Evidence-Based Leadership Institute: A Model to Develop Nurse Leaders

Sunday, 30 July 2017: 11:35 AM

M. Christine Alichnie, PhD, RN
Department of Nursing, Bloomsburg University, Bloomsburg, PA, USA
Betsy M. Snook, MEd, BSN
PA State Nurses Assocation/Nursing Foundatin of PA, Harrisburg, PA, USA

Many nurse leaders begin their leadership career having excelled in the clinical arena. However, being a competent bedside nurse does not guarantee an easy transition into a manager/leadership role. Frequently, they assume expanded roles and responsibilities without adequate education, resources, or support. In the landmark Institute of Medicine's Report (IOM Report), recommendation number seven states “...nursing associations should prepare the nursing workforce to assume leadership positions across all levels”. Likewise, a subsequent IOM Progress Report continues to address the challenges of nurses leading the charge for health reforms based on outcomes from evidence-based research. This translational research provides a solid foundation for health care policy reforms and system changes.

Pennsylvania State Nurses Association (PSNA) represents over 218,000 registered nurses whose vision is “nurses shaping the future of healthcare”. Likewise, the association’s mission statement identifies four major foci; leading, advocating, educating, and connecting with registered nurses across the Commonwealth. Therefore, identifying the skill sets that will be needed by nurse leaders in the future and creating evidence-based educational models to assure these skills are present is essential to the nursing profession and healthcare systems. With heath care and health care delivery systems being characterized by rapid change and new challenges, it is imperative that future nurse leaders have the competencies to create a safe, quality, and effective health care environment for patients, families, and health care workers. This Leadership Institute also supports continuous lifelong learning; another recommendation from the IOM initial report and its subsequent progress report.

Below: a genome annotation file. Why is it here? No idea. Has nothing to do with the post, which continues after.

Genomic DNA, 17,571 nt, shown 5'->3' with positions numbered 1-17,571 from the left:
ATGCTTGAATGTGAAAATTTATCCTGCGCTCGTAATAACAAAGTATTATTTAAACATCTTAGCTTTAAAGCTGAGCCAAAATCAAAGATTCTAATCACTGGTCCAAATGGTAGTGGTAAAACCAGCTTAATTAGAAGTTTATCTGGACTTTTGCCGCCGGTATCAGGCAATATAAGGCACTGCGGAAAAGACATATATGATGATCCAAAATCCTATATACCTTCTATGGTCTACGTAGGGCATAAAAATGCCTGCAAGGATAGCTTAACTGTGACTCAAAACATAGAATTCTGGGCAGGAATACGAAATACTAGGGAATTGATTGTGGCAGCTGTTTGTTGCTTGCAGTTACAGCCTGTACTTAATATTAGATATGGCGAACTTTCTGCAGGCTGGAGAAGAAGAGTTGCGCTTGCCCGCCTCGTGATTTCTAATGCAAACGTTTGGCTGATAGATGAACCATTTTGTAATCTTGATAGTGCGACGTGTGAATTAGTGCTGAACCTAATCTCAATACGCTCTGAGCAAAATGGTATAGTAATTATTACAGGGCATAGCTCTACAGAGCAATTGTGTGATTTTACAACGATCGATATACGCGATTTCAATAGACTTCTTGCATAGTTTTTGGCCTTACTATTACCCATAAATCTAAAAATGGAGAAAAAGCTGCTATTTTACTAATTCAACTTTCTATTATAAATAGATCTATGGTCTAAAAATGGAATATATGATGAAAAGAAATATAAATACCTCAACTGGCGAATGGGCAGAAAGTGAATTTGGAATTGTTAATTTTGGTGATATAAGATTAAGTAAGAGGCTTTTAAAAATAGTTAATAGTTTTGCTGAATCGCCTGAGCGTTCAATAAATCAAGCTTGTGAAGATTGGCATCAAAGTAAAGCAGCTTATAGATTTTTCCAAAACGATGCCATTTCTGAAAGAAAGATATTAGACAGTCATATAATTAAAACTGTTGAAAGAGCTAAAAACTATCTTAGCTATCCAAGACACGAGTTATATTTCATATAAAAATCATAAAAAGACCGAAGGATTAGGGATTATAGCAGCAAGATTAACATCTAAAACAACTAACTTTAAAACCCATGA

Thus, the purpose of this Leadership Institute is to bridge the competency gap between the transition from staff nurse to nurse manager/leader. This transition is achieved by providing evidence-based knowledge and competencies in a supportive and trusting learning environment. Application of these competencies is evidenced through a real world problem-based project. Key features of the presentation must include identification of a real world problem in one’s institution, a hypothesis, measureable evidence-based research, analysis of data, and conclusions with recommendations. Participants are guided over a six month period by seasoned nurse leaders who serve as mentors. The Leadership Institute culminates with individual project presentations to their organizational leadership and colleagues.

Key elements of the Leadership Institute model include an application process for both the participant and the mentor, electronic mentor/mentee screening/ matching process, an orientation program for both the mentor and mentee that launches the relationship, didactic instruction using a variety of teaching methodologies, use of diverse technologies including social media to allow for flexibility in communication between the mentor and participant, on-going communication and collaboration with the program coordinator , guidelines and exit interviews to facilitate a smooth ending, presentation of a real-world, real-time professional project using problem-based learning methodology, and data collection- analyzing formative and summative data on both subjective (satisfaction) and objective success metrics to shape further programmatic decisions and to identify long-term patterns and opportunities for improvement. Evaluations were conducted using a combination of web-based and hard copy questionnaires, surveys, and interviews with registered nurses and mentors who completed the program. The end result is an evidence-based model to develop nurse leaders.